Each evening was the same ritualistic encounter while Shaan Syed was growing up: a prayer and absolute silence throughout the house. His father wanted his only son to have something of the Islamic culture by making him perform just one of the five daily prayers. “Maghrib” performed after sunset when the sky is its hottest pink self, means “in the West” to indicate the direction of where the sun finally falls each evening as you face Mecca. That burning orange of the sky is found throughout this new series of paintings that Syed started during a three-month residency at the Bemis Center for Contemporary Arts in Omaha, Nebraska in 2018. The colour is actually pink with slow, careful additions of red – leading the eye to perceive it as potentially a type of intense orange. The colours enact an instability and bounce back at our eyes as we try to make out details within the painting. There are scratches and scrawls, moments where lines become language and could be Arabic (as Syed has painted his name in earlier works), or when the under layer of colour escapes through and we can see “orange” come through white or the ochre pigment embedded with sand. The complexity of the push-pull – in relation to Hans Hofmann's technique – wondering if the white areas were carved out against the orangey-pink or vice versa, is further experienced by the reveal of the brushstrokes which carry fast movements and a sense of physicality. Syed’s critical inquiry of abstraction through the tradition of oil painting considers the practice of painting as a paradox of addition and subtraction: a process of applying and adding material to the surface in order for it to metaphorically reveal something about itself.
In three paintings titled Qibla – the direction one faces when praying – the horizon line is multiplied and created by sewing canvas together, turning the underside of the stitch towards us. The exposed seams disrupt the surface, play with the continuity of shape and function to divide the canvas in parts. The key motif of the minaret furthers that division or binary between two sides or halves that come together and start to appear as the in-between space of two structures, or a structure split in half. Syed cannot remember which came first – the step motif or the realization that these are the steps of a minaret – particularly the spiral minaret of the Great Mosque of Samarra in Iraq which is circular and yet appears flat from a distance. During his evening prayer, there was no radio or television permitted in the house –and yet the architecture of a minaret holds an inherent relationship to sound in that it is built purposely for the call to prayer (Adhan) by the muezzin – the beautiful sound that reverberates five times a day.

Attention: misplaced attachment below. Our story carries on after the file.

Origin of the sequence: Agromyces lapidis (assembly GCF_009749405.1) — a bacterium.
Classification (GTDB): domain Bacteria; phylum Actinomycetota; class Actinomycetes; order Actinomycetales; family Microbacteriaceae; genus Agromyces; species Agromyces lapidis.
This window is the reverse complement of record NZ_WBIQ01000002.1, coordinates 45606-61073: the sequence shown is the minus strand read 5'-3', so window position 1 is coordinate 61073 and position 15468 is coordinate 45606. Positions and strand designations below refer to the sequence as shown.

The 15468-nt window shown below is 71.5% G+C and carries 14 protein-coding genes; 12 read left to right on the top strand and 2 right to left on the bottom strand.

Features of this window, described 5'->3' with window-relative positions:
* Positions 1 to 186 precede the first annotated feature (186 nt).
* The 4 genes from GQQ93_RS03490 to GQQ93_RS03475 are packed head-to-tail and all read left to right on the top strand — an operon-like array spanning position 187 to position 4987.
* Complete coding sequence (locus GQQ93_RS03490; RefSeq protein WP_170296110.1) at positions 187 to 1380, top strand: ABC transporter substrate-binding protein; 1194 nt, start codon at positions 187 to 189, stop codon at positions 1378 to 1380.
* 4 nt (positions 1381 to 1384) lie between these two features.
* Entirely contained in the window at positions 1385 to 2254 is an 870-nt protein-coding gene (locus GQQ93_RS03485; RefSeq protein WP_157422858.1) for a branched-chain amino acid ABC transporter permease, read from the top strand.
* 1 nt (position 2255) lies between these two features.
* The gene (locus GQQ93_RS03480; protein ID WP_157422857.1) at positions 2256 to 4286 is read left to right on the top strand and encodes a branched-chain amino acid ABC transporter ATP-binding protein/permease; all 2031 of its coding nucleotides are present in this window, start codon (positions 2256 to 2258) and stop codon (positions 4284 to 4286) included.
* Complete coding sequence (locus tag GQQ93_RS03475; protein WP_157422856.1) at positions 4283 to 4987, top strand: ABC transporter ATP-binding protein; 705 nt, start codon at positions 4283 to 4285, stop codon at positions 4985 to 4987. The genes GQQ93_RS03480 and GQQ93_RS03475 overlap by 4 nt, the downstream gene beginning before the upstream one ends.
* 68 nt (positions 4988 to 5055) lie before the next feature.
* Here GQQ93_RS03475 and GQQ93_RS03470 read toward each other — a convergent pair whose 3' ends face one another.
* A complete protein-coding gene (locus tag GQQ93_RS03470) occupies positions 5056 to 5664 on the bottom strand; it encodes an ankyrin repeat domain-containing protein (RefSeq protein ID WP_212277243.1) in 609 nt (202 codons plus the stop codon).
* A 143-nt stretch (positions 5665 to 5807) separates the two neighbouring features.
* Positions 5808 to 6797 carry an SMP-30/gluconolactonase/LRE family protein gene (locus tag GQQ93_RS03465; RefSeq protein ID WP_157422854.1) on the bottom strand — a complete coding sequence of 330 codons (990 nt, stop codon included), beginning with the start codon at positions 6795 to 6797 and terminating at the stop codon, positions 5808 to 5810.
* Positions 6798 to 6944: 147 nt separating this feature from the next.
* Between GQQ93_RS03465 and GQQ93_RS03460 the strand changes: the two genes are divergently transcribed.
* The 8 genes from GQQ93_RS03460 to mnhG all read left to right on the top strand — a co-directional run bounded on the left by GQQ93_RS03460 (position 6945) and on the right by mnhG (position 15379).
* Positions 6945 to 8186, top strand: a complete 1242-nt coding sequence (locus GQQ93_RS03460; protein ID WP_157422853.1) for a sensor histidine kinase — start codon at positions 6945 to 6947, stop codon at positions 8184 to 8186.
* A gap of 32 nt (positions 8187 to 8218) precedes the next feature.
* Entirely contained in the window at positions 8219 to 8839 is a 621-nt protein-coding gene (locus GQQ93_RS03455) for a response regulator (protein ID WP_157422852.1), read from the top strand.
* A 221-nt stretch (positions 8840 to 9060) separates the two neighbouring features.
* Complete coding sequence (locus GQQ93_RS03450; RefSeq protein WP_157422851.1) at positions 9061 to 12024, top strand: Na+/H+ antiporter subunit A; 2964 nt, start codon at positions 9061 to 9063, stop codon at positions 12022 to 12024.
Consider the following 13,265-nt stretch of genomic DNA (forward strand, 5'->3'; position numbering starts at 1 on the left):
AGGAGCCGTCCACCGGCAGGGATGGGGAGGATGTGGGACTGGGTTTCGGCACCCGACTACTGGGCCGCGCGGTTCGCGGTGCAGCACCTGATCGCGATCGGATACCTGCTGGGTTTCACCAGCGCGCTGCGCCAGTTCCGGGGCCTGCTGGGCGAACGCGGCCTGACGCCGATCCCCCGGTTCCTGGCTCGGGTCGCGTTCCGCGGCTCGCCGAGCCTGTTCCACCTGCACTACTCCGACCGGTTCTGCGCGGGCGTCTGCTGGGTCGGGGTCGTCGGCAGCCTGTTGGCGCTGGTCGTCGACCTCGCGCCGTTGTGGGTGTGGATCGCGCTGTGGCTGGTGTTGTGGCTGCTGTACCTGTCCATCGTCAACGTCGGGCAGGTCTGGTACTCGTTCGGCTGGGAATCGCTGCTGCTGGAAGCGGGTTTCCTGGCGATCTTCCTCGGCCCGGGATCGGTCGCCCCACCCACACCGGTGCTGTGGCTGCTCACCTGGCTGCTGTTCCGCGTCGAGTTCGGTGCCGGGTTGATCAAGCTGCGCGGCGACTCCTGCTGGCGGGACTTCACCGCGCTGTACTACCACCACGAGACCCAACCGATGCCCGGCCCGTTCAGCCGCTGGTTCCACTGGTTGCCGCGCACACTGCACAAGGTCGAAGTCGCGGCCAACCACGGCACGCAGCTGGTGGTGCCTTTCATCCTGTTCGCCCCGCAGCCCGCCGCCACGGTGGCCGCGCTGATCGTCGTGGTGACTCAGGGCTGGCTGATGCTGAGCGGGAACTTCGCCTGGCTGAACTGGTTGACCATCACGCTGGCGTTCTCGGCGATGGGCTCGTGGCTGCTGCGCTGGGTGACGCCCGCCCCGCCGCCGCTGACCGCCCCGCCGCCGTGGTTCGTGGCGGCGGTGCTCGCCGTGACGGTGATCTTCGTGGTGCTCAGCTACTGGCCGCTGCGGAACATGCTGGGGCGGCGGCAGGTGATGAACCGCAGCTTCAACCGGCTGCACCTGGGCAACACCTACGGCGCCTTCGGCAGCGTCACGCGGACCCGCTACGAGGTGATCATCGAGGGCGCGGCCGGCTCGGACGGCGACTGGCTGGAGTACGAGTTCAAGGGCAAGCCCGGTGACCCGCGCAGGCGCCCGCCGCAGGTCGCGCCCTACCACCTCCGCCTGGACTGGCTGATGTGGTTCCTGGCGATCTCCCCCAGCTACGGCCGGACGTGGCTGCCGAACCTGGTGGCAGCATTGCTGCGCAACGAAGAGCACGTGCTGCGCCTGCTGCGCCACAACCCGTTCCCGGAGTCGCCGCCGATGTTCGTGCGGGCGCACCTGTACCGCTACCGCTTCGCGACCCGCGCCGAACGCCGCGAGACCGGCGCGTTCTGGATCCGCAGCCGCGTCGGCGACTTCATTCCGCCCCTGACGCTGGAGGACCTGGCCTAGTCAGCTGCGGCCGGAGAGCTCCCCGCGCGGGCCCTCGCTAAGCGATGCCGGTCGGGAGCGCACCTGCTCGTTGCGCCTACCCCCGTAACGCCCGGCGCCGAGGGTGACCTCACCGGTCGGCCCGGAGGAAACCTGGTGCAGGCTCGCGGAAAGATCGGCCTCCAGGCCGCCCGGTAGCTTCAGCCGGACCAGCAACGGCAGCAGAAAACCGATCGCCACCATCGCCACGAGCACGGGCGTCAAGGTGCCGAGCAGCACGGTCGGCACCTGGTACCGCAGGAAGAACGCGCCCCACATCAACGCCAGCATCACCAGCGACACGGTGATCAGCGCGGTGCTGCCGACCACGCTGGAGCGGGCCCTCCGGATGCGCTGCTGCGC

The step motif of the minaret functions as a symbol of Islam as both a religion and a culture, which Syed approaches from a secular perspective. Structurally, the motif forms an anchor within the image, but is also an abstraction now free from the linear, Western trajectory of abstraction by being rooted in a visual language of a culture that has employed the non-iconic through signs, language and geometry for centuries. The graphic quality of Syed’s paintings recalls the work of Moroccan artist Mohamed Melehi (b. 1936), but simultaneously resonate with the concerns of German artist Blinky Palermo (1943-1977) and his fabric paintings that engaged form and colour. This push-pull between references can perhaps be read into Syed’s paintings that play with the binary and a push-pull between cultures – a literal representation of his Muslim Pakistani father and Protestant English mother. And yet, while the childhood self resists all rigour and discipline, the daily evening prayer – Maghrib – has informed a way of thinking and perspective for this new body of paintings: from the East, one looks West.
by Swapnaa Tamhane
Shaan Syed was born in Toronto (1975), he lives and works in London, UK. Syed holds a diploma in Fine Arts from OCAD in Toronto and a Masters degree in Fine Arts from Goldsmiths College in London. Syed has presented several solo exhibitions including I & I at Kunsthalle Winterthur, Switzerland; Licking Forward Tangerine at noshowspace, London; and CAPITAL! at the Michael Janssen Gallery, Berlin. He has participated in numerous group exhibitions including The Other Side at Power Plant, Toronto; Here at the Aga Khan Museum, Toronto; Sam Windett and Shaan Syed at Patrick De Brock, Knokke; Manuel Graf and Shaan Syed at Herrmann Germann Contemporary, Zurich; John Moores Painting Prize 2016, Liverpool; and The Violet Crab at the David Roberts Art Foundation (DRAF), London. Syed was a finalist in the RBC Canadian Painting Competition in 2001, 2003 and 2004 and was nominated for the 2004 Sobey Prize for the Arts. He has received awards and scholarships from the Pollock-Krasner Foundation, the Elephant Trust UK, Arts Council England, the Canada Council for the Arts, and Jerwood Contemporary Painters UK. In 2018/19, Syed founded and ran Aqbar, a temporary gallery space in East London where he invited his London peers to show one painting per exhibition.